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If Data Standards Follow Maslow’s Hierarchy of Needs, Are We Ready for Safety?

Published: April 26, 2016
Categories:
Technical Assistance
Topics:
Child Welfare, Child Welfare Information Systems

In the 1940s, renowned psychologist Abraham Maslow first published his work on human motivation. Maslow believed that human beings were motivated to fulfill certain needs. Further, he hypothesized that it was only when basic needs were met that individuals could move on to achieve higher-level goals. It is useful to think of data system needs according to a similar hierarchy—by meeting basic functioning requirements before systems can reasonably be expected to perform more advanced functions.

This webinar will examine the experience of Maryland’s child welfare agencies and the data standards challenges they face, from counting child protective services and in-home cases, to counting children in out-of-home care, and to assuring that their Statewide Automated Child Welfare Information System is meeting minimum data standards for Federal reporting (i.e., the National Child Abuse and Neglect Data System, the Adoption and Foster Care Analysis and Reporting System, caseworker visitation, and the National Youth in Transition Database). But among all of Maryland's challenges, none have been more daunting than client identification and establishing basic interagency interfaces.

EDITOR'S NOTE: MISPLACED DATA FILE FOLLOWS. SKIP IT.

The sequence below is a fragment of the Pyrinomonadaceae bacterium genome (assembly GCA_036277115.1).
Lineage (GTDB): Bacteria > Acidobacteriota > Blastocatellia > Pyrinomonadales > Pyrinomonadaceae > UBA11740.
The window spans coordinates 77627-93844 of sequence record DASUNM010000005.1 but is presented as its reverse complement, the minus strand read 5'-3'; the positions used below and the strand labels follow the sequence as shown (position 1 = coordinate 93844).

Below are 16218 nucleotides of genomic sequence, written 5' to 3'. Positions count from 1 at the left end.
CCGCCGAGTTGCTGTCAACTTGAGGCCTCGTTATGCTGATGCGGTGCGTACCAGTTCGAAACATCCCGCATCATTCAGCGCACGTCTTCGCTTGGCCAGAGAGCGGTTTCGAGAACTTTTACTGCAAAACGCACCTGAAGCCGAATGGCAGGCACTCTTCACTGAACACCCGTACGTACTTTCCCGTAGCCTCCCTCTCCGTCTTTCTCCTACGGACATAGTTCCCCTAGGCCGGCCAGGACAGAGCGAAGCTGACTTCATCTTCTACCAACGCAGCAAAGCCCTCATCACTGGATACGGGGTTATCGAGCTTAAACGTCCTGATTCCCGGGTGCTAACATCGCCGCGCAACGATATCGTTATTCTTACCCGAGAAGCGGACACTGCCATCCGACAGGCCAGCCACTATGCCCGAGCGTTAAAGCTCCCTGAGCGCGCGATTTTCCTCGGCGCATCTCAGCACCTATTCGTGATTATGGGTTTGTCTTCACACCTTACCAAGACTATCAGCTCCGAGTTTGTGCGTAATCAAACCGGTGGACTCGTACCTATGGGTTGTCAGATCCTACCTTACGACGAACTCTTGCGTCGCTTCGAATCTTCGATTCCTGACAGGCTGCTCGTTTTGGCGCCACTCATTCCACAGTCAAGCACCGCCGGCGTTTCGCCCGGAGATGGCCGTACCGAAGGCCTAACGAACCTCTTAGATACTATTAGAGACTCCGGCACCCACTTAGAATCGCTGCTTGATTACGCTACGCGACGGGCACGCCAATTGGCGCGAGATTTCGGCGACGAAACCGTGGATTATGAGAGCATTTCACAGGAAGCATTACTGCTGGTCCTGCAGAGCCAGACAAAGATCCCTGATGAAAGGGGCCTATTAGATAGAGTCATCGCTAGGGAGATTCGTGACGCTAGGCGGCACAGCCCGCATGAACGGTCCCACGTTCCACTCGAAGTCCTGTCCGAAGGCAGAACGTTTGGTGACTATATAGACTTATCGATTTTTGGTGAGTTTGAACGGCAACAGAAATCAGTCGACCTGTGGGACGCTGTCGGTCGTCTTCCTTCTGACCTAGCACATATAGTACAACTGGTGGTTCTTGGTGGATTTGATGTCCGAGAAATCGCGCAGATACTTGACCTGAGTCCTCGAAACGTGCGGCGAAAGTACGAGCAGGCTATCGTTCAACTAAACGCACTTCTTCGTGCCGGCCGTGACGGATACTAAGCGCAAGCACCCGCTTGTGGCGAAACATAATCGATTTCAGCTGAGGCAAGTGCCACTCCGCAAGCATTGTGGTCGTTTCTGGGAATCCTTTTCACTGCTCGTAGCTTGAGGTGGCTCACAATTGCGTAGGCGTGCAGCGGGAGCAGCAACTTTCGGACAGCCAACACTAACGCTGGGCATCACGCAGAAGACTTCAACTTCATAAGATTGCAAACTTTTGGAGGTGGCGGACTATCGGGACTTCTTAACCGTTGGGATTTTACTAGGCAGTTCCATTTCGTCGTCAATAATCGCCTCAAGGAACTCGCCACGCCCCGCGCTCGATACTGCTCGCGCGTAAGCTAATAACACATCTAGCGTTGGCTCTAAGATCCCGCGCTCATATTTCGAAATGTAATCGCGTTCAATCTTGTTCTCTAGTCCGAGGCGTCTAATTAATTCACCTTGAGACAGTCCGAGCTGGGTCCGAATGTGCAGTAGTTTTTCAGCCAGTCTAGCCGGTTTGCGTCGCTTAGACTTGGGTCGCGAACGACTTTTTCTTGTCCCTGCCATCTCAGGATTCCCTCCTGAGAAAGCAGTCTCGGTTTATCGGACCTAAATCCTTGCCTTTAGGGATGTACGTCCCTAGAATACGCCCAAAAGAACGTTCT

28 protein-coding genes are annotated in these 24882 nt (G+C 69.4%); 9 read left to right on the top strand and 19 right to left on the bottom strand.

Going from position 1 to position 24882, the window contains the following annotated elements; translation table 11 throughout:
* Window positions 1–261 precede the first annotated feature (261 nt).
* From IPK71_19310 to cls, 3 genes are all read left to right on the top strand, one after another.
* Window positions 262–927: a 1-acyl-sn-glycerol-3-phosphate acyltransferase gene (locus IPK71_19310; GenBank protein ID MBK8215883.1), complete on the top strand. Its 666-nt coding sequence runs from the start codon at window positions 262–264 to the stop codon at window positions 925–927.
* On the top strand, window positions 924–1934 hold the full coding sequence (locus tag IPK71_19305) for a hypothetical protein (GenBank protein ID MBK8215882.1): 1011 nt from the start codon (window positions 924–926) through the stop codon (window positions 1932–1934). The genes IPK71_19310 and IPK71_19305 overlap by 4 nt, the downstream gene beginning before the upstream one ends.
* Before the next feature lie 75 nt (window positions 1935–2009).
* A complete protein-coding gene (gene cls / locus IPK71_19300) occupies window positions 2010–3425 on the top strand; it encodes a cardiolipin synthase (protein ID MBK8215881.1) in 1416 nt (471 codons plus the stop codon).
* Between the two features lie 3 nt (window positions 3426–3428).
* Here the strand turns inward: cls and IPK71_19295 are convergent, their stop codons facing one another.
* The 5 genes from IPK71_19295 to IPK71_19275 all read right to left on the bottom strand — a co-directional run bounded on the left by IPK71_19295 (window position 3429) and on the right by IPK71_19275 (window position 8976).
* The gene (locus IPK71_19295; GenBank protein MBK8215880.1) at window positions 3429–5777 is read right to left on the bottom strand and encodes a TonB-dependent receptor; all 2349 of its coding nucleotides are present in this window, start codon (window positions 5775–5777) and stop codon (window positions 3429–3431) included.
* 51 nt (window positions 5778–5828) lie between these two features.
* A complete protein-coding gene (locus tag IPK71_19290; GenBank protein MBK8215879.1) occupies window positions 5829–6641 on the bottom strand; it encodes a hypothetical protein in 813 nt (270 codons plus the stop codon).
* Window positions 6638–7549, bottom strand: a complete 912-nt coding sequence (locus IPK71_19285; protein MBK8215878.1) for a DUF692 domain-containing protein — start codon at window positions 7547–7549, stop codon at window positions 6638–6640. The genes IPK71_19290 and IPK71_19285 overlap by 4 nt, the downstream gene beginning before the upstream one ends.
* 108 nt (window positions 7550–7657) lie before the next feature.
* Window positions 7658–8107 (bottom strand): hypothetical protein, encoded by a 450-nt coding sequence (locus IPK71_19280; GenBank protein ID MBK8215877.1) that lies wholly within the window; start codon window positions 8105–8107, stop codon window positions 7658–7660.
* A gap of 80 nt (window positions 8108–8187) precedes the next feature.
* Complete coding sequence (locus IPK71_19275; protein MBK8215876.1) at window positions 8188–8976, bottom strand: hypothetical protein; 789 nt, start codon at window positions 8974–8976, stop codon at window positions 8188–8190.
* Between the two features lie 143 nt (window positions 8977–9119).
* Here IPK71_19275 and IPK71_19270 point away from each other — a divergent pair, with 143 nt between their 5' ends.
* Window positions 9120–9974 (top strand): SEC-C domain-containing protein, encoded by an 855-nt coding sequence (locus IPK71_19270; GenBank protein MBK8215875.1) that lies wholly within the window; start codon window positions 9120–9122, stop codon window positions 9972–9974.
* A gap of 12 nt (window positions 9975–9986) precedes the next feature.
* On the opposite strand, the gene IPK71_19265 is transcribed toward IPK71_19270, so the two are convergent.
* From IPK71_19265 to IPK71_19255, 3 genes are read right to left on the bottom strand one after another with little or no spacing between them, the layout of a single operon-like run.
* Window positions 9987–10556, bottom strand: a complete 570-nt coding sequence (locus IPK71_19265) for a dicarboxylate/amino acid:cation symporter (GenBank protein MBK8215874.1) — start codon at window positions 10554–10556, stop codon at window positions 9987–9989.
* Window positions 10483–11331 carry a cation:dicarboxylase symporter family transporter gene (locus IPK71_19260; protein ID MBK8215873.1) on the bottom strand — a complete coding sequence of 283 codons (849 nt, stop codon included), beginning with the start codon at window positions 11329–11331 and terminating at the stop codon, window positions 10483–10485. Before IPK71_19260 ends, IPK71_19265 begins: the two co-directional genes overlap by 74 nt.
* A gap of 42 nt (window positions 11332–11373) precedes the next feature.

We will present stories of frustration from Maryland child welfare agencies about the problems related to these very basic data standards. While resolutions to these problems have been elusive for Maryland, the webinar will describe how—through the implementation of IT modernization efforts—the State hopes to address these vexing challenges.

The speakers for this webinar will be David Ayer, director, Research, Evaluation and Systems Development, Maryland Department of Health and Human Services, as well as members of his team.


Descriptive Audio Version